After her first child was born, Barbara Responsive Research, Inc. and spent over thirty years as a marketing consultant to Fortune 500 companies including Bank of America, Coca Cola, American Airlines, Johnson & Johnson, General Motors, General Mills, IBM, and 3M to name a few.


Barbara had a son in 1975 and moved to Los Angeles where she continued to work and raise her family.


In 1993, she founded Salon Forum, a non-business venture, to bring the many women she knew together for monthly events in her home that supported personal enrichment and connection. After a feature article on it appeared in The Los Angeles Times in 2007, Salon Forum’s mailing list grew to over 800 women.


In February, 2008, former L.A. County District Attorney Gil Garcetti spoke to the women of Salon Forum. His powerful works about and moving photographs of the water crisis in West Africa and the plight of women and girls touched Barbara deeply. An email the next day to the other women in the audience confirmed what she suspected – many felt a desire to take action. With little thought about how what she was doing might impact her life, Barbara jumped in with both feet and told Gil that the women of Salon Forum were taking up the clause.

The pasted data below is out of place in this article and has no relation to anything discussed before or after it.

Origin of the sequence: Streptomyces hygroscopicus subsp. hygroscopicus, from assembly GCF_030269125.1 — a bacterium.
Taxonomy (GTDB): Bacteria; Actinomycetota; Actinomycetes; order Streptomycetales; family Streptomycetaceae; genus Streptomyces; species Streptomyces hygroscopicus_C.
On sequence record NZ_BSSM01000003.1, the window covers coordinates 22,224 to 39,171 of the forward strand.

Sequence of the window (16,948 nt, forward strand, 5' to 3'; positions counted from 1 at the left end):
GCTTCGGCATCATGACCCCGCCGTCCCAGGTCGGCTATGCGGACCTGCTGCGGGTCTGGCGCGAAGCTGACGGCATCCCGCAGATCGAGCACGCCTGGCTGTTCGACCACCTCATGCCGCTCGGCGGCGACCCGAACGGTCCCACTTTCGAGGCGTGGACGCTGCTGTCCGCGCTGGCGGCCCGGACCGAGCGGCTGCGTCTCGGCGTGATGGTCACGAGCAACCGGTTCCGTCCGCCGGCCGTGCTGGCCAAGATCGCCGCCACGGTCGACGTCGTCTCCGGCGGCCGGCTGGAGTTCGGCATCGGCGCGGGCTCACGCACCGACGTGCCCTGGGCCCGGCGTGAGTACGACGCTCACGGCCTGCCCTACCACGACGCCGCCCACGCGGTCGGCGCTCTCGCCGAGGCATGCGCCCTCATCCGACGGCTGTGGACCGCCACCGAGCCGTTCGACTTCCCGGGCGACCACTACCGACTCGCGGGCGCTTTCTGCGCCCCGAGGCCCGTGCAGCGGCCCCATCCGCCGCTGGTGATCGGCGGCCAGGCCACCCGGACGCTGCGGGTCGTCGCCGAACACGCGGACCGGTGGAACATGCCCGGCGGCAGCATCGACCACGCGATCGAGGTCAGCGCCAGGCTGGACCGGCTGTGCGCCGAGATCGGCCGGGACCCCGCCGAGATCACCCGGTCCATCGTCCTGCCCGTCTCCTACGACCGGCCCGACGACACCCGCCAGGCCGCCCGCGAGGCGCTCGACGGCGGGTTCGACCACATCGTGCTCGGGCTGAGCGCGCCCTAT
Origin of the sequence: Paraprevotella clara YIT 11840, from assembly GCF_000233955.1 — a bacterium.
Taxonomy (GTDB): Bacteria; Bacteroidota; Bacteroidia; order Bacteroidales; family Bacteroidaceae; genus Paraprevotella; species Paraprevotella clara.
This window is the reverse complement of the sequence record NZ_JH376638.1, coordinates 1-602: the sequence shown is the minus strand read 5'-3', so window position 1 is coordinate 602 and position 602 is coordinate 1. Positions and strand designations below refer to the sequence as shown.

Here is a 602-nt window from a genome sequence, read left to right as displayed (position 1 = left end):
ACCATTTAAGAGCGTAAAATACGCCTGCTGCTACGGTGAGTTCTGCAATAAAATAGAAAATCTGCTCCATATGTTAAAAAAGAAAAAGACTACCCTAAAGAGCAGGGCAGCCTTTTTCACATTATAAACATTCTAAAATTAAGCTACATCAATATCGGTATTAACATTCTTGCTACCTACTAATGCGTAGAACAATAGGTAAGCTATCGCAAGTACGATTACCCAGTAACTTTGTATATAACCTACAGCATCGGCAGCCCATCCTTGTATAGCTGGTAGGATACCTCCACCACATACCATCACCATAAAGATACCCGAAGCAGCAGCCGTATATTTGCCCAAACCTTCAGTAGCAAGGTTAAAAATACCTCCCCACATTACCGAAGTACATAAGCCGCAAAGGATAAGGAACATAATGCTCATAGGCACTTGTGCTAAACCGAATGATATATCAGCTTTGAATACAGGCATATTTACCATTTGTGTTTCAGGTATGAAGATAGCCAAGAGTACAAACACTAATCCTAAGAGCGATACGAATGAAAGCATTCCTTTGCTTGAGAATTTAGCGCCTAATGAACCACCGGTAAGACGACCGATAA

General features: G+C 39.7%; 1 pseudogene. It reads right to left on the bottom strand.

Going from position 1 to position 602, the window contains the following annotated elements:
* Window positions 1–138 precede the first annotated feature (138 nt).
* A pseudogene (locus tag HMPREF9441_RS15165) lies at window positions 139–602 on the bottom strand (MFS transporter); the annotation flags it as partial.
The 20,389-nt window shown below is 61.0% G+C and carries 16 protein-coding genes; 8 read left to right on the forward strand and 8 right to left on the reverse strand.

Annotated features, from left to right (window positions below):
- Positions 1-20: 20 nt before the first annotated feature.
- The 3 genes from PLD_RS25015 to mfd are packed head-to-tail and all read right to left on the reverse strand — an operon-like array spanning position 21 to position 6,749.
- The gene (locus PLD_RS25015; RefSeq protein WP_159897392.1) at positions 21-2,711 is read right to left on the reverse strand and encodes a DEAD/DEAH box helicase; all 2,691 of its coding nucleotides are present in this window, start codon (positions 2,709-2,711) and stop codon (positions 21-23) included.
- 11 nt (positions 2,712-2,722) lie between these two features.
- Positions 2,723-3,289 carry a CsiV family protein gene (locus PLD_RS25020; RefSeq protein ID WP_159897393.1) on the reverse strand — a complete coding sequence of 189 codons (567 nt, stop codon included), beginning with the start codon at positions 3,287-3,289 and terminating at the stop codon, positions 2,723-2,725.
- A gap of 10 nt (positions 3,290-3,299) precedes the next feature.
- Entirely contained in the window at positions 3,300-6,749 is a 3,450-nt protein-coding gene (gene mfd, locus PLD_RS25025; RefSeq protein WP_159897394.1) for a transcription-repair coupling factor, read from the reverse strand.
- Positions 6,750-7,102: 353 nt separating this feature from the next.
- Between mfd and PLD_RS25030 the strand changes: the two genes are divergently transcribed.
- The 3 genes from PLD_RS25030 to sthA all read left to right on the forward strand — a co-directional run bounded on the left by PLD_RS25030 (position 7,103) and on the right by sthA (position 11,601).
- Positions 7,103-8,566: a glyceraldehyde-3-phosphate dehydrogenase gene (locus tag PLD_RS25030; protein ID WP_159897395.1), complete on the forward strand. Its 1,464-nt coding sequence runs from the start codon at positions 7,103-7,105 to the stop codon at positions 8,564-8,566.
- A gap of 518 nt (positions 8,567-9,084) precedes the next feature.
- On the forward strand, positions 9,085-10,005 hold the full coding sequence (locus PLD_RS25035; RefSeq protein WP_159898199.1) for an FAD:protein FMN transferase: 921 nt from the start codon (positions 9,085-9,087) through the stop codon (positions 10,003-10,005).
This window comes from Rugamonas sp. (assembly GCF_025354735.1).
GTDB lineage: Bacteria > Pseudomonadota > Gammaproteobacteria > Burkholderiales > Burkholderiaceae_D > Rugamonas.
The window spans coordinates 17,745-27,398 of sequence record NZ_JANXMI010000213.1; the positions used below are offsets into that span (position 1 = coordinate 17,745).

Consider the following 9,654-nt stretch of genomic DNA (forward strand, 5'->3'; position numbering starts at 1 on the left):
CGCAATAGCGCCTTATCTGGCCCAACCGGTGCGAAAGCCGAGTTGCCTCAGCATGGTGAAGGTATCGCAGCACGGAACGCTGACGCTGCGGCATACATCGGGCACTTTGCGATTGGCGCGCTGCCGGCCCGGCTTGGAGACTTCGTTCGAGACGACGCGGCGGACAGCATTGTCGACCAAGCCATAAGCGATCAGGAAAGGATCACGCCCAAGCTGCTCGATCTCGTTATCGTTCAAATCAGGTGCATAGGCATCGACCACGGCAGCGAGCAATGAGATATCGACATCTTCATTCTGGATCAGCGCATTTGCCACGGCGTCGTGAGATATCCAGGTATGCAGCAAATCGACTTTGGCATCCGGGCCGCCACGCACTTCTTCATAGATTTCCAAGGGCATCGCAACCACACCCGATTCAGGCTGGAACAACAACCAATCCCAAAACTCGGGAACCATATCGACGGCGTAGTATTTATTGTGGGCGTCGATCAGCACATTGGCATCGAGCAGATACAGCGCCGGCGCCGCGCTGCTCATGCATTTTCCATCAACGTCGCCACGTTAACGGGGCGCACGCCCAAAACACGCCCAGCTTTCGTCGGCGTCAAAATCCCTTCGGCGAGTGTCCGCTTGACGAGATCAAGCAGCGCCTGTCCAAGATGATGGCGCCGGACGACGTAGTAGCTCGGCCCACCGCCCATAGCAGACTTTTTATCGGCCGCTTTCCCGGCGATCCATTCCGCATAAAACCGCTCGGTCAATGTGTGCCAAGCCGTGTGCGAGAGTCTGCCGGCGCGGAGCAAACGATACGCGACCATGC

A native New Yorker, Barbara began a rewarding career in marketing and advertising on Madison Avenue in the era of “Mad Men.” and has a few of her own stories to tell. Early on, a pioneering opportunity came along in the area of new product development in a stimulating “think tank,” trailblazing in the area of consumer research.

Since beginning Wells Bring Hope in 2008, Barbara has devoted her full time to saving lives with safe water in West Africa.

Barbara believes strongly that life can take surprising twists and turns – she had always been open to walking down a new path. As a risk taker with an adventuresome spirit, the idea of taking up a cause that inspired her and others seemed like a natural step, despite the fact that she was approaching a time in life when most people are thinking about retirement and slowing down. Barbara saw WBH as an opportunity to use the skills she had honed in her career to help make a difference in the lives of others.

Barbara has always valued her freedom, taking time to travel to remote, far-off places for relaxation and adventure. A relatively late grandmother of three girls, she came to understand why friends talked endlessly about their grandkids. As the head an almost all-volunteer organization of mostly “20-30-somethings,” she values the opportunity to mentor and support a great team of water warriors.